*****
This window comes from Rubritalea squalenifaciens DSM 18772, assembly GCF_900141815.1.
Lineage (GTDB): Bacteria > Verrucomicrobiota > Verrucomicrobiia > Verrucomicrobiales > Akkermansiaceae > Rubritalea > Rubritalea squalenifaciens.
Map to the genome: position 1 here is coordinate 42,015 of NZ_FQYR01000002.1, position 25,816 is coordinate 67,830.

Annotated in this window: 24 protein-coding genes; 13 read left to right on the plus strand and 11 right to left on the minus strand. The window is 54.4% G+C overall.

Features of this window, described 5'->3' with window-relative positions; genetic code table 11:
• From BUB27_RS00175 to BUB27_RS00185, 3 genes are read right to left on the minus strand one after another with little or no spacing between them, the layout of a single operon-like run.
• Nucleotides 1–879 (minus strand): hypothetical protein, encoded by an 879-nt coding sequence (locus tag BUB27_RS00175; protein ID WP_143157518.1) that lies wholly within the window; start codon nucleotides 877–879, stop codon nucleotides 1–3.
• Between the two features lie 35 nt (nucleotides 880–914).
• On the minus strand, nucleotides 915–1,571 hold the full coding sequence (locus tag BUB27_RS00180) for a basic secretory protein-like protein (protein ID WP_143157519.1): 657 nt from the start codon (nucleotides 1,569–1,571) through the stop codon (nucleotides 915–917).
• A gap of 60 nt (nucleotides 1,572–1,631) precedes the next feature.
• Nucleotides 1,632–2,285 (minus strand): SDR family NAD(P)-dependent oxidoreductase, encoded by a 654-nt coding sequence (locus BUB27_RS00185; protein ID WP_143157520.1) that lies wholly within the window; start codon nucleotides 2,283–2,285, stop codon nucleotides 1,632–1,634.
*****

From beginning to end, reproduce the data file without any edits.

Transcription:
This window comes from Rubritalea squalenifaciens DSM 18772, assembly GCF_900141815.1.
Lineage (GTDB): Bacteria > Verrucomicrobiota > Verrucomicrobiia > Verrucomicrobiales > Akkermansiaceae > Rubritalea > Rubritalea squalenifaciens.
Map to the genome: position 1 here is coordinate 42,015 of NZ_FQYR01000002.1, position 25,816 is coordinate 67,830.

Annotated in this window: 24 protein-coding genes; 13 read left to right on the plus strand and 11 right to left on the minus strand. The window is 54.4% G+C overall.

Features of this window, described 5'->3' with window-relative positions; genetic code table 11:
• From BUB27_RS00175 to BUB27_RS00185, 3 genes are read right to left on the minus strand one after another with little or no spacing between them, the layout of a single operon-like run.
• Nucleotides 1–879 (minus strand): hypothetical protein, encoded by an 879-nt coding sequence (locus tag BUB27_RS00175; protein ID WP_143157518.1) that lies wholly within the window; start codon nucleotides 877–879, stop codon nucleotides 1–3.
• Between the two features lie 35 nt (nucleotides 880–914).
• On the minus strand, nucleotides 915–1,571 hold the full coding sequence (locus tag BUB27_RS00180) for a basic secretory protein-like protein (protein ID WP_143157519.1): 657 nt from the start codon (nucleotides 1,569–1,571) through the stop codon (nucleotides 915–917).
• A gap of 60 nt (nucleotides 1,572–1,631) precedes the next feature.
• Nucleotides 1,632–2,285 (minus strand): SDR family NAD(P)-dependent oxidoreductase, encoded by a 654-nt coding sequence (locus BUB27_RS00185; protein ID WP_143157520.1) that lies wholly within the window; start codon nucleotides 2,283–2,285, stop codon nucleotides 1,632–1,634.